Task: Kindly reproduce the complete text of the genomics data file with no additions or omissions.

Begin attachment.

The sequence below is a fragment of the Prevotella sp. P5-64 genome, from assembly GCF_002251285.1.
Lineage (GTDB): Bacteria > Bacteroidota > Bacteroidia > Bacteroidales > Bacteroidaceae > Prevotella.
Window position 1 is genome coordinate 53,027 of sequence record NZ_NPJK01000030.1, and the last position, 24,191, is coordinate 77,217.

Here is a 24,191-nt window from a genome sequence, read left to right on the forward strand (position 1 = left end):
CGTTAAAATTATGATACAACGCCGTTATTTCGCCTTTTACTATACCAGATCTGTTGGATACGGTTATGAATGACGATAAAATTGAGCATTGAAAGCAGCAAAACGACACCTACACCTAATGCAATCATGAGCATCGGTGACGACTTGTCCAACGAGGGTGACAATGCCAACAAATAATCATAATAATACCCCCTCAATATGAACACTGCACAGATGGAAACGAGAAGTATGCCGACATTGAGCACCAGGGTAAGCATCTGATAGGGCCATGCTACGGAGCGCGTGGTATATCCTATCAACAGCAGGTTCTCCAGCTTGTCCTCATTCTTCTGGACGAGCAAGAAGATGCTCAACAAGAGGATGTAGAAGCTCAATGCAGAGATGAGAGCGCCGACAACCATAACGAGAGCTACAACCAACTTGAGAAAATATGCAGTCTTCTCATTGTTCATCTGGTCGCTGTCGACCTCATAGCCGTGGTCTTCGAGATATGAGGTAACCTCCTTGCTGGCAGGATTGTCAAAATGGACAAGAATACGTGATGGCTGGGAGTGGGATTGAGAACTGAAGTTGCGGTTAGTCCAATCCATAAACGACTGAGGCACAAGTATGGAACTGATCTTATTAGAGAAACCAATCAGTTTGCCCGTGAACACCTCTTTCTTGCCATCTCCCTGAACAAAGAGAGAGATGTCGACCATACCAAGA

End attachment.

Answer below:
The sequence below is a fragment of the Prevotella sp. P5-64 genome, from assembly GCF_002251285.1.
Lineage (GTDB): Bacteria > Bacteroidota > Bacteroidia > Bacteroidales > Bacteroidaceae > Prevotella.
Window position 1 is genome coordinate 53,027 of sequence record NZ_NPJK01000030.1, and the last position, 24,191, is coordinate 77,217.

Here is a 24,191-nt window from a genome sequence, read left to right on the forward strand (position 1 = left end):
CGTTAAAATTATGATACAACGCCGTTATTTCGCCTTTTACTATACCAGATCTGTTGGATACGGTTATGAATGACGATAAAATTGAGCATTGAAAGCAGCAAAACGACACCTACACCTAATGCAATCATGAGCATCGGTGACGACTTGTCCAACGAGGGTGACAATGCCAACAAATAATCATAATAATACCCCCTCAATATGAACACTGCACAGATGGAAACGAGAAGTATGCCGACATTGAGCACCAGGGTAAGCATCTGATAGGGCCATGCTACGGAGCGCGTGGTATATCCTATCAACAGCAGGTTCTCCAGCTTGTCCTCATTCTTCTGGACGAGCAAGAAGATGCTCAACAAGAGGATGTAGAAGCTCAATGCAGAGATGAGAGCGCCGACAACCATAACGAGAGCTACAACCAACTTGAGAAAATATGCAGTCTTCTCATTGTTCATCTGGTCGCTGTCGACCTCATAGCCGTGGTCTTCGAGATATGAGGTAACCTCCTTGCTGGCAGGATTGTCAAAATGGACAAGAATACGTGATGGCTGGGAGTGGGATTGAGAACTGAAGTTGCGGTTAGTCCAATCCATAAACGACTGAGGCACAAGTATGGAACTGATCTTATTAGAGAAACCAATCAGTTTGCCCGTGAACACCTCTTTCTTGCCATCTCCCTGAACAAAGAGAGAGATGTCGACCATACCAAGA